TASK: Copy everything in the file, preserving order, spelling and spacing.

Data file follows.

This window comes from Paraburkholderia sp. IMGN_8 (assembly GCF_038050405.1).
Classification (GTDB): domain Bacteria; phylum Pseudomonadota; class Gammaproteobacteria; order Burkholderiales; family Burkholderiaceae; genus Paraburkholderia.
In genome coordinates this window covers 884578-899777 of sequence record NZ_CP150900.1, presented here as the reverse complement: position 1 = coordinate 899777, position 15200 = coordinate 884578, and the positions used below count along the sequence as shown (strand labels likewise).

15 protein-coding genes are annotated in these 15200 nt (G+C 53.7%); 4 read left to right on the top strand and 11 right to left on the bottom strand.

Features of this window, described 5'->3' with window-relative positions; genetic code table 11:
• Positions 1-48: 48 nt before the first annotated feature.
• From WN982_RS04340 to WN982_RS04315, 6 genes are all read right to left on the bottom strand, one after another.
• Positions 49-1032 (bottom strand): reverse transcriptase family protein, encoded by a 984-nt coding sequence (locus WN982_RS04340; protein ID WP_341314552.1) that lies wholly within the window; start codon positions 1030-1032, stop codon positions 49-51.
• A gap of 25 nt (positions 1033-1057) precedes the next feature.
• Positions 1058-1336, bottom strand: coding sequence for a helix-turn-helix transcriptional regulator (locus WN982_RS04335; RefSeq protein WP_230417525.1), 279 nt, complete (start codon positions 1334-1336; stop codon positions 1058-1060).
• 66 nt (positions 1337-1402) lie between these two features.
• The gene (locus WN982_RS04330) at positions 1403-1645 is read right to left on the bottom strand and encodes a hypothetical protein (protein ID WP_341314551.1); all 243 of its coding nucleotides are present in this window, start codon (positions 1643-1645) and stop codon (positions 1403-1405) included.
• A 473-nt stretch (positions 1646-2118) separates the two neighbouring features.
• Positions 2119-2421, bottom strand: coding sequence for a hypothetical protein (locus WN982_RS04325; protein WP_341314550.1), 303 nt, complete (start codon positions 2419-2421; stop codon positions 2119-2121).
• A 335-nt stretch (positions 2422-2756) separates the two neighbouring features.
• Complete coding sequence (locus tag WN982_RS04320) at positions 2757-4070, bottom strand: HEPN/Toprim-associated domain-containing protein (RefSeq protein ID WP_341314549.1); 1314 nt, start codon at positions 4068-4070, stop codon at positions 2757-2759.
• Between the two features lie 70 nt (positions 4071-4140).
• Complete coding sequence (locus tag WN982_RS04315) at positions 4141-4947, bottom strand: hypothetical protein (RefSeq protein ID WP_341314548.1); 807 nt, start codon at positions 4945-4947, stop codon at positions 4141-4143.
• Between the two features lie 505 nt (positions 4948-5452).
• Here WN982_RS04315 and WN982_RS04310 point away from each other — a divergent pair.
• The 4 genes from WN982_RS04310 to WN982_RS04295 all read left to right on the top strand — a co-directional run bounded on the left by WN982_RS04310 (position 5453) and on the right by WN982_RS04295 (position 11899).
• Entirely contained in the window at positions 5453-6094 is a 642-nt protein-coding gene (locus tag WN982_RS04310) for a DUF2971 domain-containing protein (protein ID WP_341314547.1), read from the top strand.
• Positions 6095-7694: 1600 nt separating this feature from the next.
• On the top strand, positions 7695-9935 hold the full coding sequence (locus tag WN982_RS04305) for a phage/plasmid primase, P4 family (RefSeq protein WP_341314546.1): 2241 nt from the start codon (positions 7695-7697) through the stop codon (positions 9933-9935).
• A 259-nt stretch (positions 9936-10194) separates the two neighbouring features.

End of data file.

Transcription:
This window comes from Paraburkholderia sp. IMGN_8 (assembly GCF_038050405.1).
Classification (GTDB): domain Bacteria; phylum Pseudomonadota; class Gammaproteobacteria; order Burkholderiales; family Burkholderiaceae; genus Paraburkholderia.
In genome coordinates this window covers 884578-899777 of sequence record NZ_CP150900.1, presented here as the reverse complement: position 1 = coordinate 899777, position 15200 = coordinate 884578, and the positions used below count along the sequence as shown (strand labels likewise).

15 protein-coding genes are annotated in these 15200 nt (G+C 53.7%); 4 read left to right on the top strand and 11 right to left on the bottom strand.

Features of this window, described 5'->3' with window-relative positions; genetic code table 11:
• Positions 1-48: 48 nt before the first annotated feature.
• From WN982_RS04340 to WN982_RS04315, 6 genes are all read right to left on the bottom strand, one after another.
• Positions 49-1032 (bottom strand): reverse transcriptase family protein, encoded by a 984-nt coding sequence (locus WN982_RS04340; protein ID WP_341314552.1) that lies wholly within the window; start codon positions 1030-1032, stop codon positions 49-51.
• A gap of 25 nt (positions 1033-1057) precedes the next feature.
• Positions 1058-1336, bottom strand: coding sequence for a helix-turn-helix transcriptional regulator (locus WN982_RS04335; RefSeq protein WP_230417525.1), 279 nt, complete (start codon positions 1334-1336; stop codon positions 1058-1060).
• 66 nt (positions 1337-1402) lie between these two features.
• The gene (locus WN982_RS04330) at positions 1403-1645 is read right to left on the bottom strand and encodes a hypothetical protein (protein ID WP_341314551.1); all 243 of its coding nucleotides are present in this window, start codon (positions 1643-1645) and stop codon (positions 1403-1405) included.
• A 473-nt stretch (positions 1646-2118) separates the two neighbouring features.
• Positions 2119-2421, bottom strand: coding sequence for a hypothetical protein (locus WN982_RS04325; protein WP_341314550.1), 303 nt, complete (start codon positions 2419-2421; stop codon positions 2119-2121).
• A 335-nt stretch (positions 2422-2756) separates the two neighbouring features.
• Complete coding sequence (locus tag WN982_RS04320) at positions 2757-4070, bottom strand: HEPN/Toprim-associated domain-containing protein (RefSeq protein ID WP_341314549.1); 1314 nt, start codon at positions 4068-4070, stop codon at positions 2757-2759.
• Between the two features lie 70 nt (positions 4071-4140).
• Complete coding sequence (locus tag WN982_RS04315) at positions 4141-4947, bottom strand: hypothetical protein (RefSeq protein ID WP_341314548.1); 807 nt, start codon at positions 4945-4947, stop codon at positions 4141-4143.
• Between the two features lie 505 nt (positions 4948-5452).
• Here WN982_RS04315 and WN982_RS04310 point away from each other — a divergent pair.
• The 4 genes from WN982_RS04310 to WN982_RS04295 all read left to right on the top strand — a co-directional run bounded on the left by WN982_RS04310 (position 5453) and on the right by WN982_RS04295 (position 11899).
• Entirely contained in the window at positions 5453-6094 is a 642-nt protein-coding gene (locus tag WN982_RS04310) for a DUF2971 domain-containing protein (protein ID WP_341314547.1), read from the top strand.
• Positions 6095-7694: 1600 nt separating this feature from the next.
• On the top strand, positions 7695-9935 hold the full coding sequence (locus tag WN982_RS04305) for a phage/plasmid primase, P4 family (RefSeq protein WP_341314546.1): 2241 nt from the start codon (positions 7695-7697) through the stop codon (positions 9933-9935).
• A 259-nt stretch (positions 9936-10194) separates the two neighbouring features.